Beloved East County artist guides others to their highest potential

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El Cajon resident Hazel Ross is highly regarded as a mentor of artists in East County. Hailing from Edinburgh, Scotland, the lady puts all artists, whether they are young, old and inexperienced at ease. More than that, she encourages them to reach for their highest potential. Ross credits her mother with teaching her the value of art.“She believed in exposing a child to cultural experience. She took me to see Hamlet when I was eight,” she said.

El Cajon resident Hazel Ross is highly regarded as a mentor of artists in East County. Hailing from Edinburgh, Scotland, the lady puts all artists, whether they are young, old and inexperienced at ease. More than that, she encourages them to reach for their highest potential. Ross credits her mother with teaching her the value of art.“She believed in exposing a child to cultural experience. She took me to see Hamlet when I was eight,” she said.

Her mother also took her to see Swan Lake, her first ballet. When she was 8 years old, Ross won her first national art award. By the time she was a teenager, her work showed in an international exhibit.

Ross’ career as artist was put on hold raising a family and working in health education in the UK. But when she retired and moved to France in 1992, she again picked up her paintbrush.

Seven years later, Ross moved to San Diego to be near her daughter and two granddaughters. Ross has since fallen in love with the weather and the people of San Diego. She paints both for pleasure and commission, mostly portraiture. In addition, she does her own brand of wildlife collage portraits, using old National Geographic magazines in the collage.

Her beloved cat is often the subject of her oils and watercolors. She also draws in the out-of-doors for inspiration. Her favorite places in East County to paint are the Cuyamaca College Water conservation garden and Lake Murray.

“Of course, I teach and am active on the local art scene,” Ross said.

As president of the Foothills Art Association and overseer of its education program, Ross has enriched the lives of many local artists.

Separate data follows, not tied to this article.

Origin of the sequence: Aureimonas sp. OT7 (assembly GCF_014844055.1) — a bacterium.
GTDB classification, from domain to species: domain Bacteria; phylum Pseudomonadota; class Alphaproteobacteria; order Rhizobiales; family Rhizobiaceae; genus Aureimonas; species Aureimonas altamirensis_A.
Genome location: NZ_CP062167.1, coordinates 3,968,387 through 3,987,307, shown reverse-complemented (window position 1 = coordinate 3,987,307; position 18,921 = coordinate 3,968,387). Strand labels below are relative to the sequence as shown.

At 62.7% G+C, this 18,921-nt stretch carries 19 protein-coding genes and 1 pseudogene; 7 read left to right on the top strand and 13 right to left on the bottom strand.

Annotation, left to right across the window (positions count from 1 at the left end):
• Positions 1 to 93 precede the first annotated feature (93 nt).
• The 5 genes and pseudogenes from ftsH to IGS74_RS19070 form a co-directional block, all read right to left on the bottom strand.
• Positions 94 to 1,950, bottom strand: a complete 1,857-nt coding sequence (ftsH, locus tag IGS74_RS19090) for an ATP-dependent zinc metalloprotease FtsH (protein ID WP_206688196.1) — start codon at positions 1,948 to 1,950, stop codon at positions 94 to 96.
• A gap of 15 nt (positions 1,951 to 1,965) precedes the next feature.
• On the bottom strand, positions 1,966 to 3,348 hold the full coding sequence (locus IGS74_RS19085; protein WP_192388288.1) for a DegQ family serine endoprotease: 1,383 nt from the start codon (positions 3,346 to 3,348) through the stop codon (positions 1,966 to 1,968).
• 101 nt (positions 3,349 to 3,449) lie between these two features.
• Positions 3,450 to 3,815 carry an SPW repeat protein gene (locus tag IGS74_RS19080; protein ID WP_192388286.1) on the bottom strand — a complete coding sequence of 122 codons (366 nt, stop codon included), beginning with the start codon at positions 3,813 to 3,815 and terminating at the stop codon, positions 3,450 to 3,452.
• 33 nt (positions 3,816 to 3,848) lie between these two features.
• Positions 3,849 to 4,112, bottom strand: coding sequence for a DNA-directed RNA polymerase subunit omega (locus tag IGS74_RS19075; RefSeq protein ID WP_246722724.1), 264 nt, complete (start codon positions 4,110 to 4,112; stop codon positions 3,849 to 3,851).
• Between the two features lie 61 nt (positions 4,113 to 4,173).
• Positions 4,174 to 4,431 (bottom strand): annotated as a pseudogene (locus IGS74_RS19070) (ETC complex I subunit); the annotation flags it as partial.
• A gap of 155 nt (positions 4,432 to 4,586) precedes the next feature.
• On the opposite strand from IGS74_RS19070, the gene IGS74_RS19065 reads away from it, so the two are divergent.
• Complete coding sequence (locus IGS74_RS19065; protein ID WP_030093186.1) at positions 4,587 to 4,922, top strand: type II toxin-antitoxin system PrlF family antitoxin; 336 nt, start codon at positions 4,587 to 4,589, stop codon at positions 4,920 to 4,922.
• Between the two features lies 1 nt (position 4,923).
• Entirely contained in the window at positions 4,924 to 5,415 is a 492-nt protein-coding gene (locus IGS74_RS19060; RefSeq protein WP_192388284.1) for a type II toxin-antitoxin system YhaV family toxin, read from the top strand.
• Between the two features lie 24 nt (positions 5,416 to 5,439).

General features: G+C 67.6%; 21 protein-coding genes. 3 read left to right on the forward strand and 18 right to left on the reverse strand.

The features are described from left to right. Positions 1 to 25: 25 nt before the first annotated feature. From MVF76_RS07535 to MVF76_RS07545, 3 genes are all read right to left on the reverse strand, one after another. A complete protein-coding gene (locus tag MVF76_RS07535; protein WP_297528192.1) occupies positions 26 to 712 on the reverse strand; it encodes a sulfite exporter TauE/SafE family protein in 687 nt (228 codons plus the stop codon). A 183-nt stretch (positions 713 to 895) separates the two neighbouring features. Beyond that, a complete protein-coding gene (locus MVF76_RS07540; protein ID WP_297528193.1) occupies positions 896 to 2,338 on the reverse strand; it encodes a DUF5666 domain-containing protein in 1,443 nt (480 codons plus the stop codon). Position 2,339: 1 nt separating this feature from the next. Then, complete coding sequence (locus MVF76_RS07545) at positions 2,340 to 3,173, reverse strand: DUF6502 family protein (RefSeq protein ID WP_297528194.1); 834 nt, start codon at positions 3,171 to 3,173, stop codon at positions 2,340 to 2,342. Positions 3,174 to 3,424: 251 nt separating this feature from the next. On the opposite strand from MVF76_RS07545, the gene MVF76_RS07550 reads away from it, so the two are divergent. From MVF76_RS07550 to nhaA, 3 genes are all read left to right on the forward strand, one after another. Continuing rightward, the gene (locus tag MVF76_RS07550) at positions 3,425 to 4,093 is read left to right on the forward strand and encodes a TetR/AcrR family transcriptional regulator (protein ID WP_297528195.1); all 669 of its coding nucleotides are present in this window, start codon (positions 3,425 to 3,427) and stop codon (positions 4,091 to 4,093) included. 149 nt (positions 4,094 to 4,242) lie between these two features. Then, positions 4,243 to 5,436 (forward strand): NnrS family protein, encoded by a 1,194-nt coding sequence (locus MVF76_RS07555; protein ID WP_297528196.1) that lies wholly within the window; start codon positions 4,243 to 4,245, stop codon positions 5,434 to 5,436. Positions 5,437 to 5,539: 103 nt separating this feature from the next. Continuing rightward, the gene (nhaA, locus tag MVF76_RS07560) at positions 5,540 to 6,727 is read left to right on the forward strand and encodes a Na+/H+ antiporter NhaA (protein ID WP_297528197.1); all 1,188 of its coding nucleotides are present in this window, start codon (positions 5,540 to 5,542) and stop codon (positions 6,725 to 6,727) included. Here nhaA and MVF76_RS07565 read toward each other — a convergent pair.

“My very first “stick figure” pupil, who would probably prefer not to be named, has now sold paintings,” she said. 

In addition, Ross is the art curator for the Rancho San Diego Library and the Fusionglass Company in La Mesa. Recently, she was invited to judge some shows around the county.

But perhaps the widest influence Ross has had on artists is through her unique Safari Art Circle. She calls it a Drawing Boot Camp.

“Safari started about seven years ago when I offered to teach a friend to draw,” Ross said.

Now twice a year, she teaches the class which is free, but a requirement to anyone who wants to join the Circle. 

After learning the basics, Ross said the students look at color and design and explore the different media with which to work, such as watercolor and pastels. 

“The philosophy is to provide a friendly environment for potential artists who may be too lacking in confidence to take a formal class. All you need to start at Safari is a pencil, an eraser, a sketchpad and a ruler. A sense of humor helps, too. We have a lot of fun,” she said.

There is no obligation to leave after “boot camp.” Many in the Circle have been coming for years. The Circle also visits galleries, has critique sessions, and is now showing as a group at the San Carlos Library.

This exhibit is a first for many members. “But it’s okay. They’re with their pals,” Ross said.

Ross said the reasoning behind offering these classes at no cost is simple.

“To encourage people to get started. Unfortunately classes from local education have gone up steeply. Also, materials are expensive. I like to be able to offer students a try at a medium before they go laying out on something that they might not like. I’m fortunate. People give me lots of art supplies they no longer use,” she said.

But what really makes it worthwhile for Ross are what she calls the “aha moments. When students realize, ‘Yes, I can do this,’” she said.

Her inspiration? “The beauty of nature, be it in people, fauna and flora or landscape. We are surrounded by it. We just have to take the time to stop and see it,” she said.

Though Ross is enamored with San Diego, she feels that the city still has a long way to go in art appreciation.

“I think it is sad that there are charges to visit the big galleries in San Diego. But in East County, we are fortunate to have a lively local art scene. I would like to see more provision for youth art,” she said.

The work of Ross and some of the students of Safari Art Circle will be at the San Carlos Library through February. To inquire about the Safari Art Circle, email Ross at hazel.ross@cox.net.

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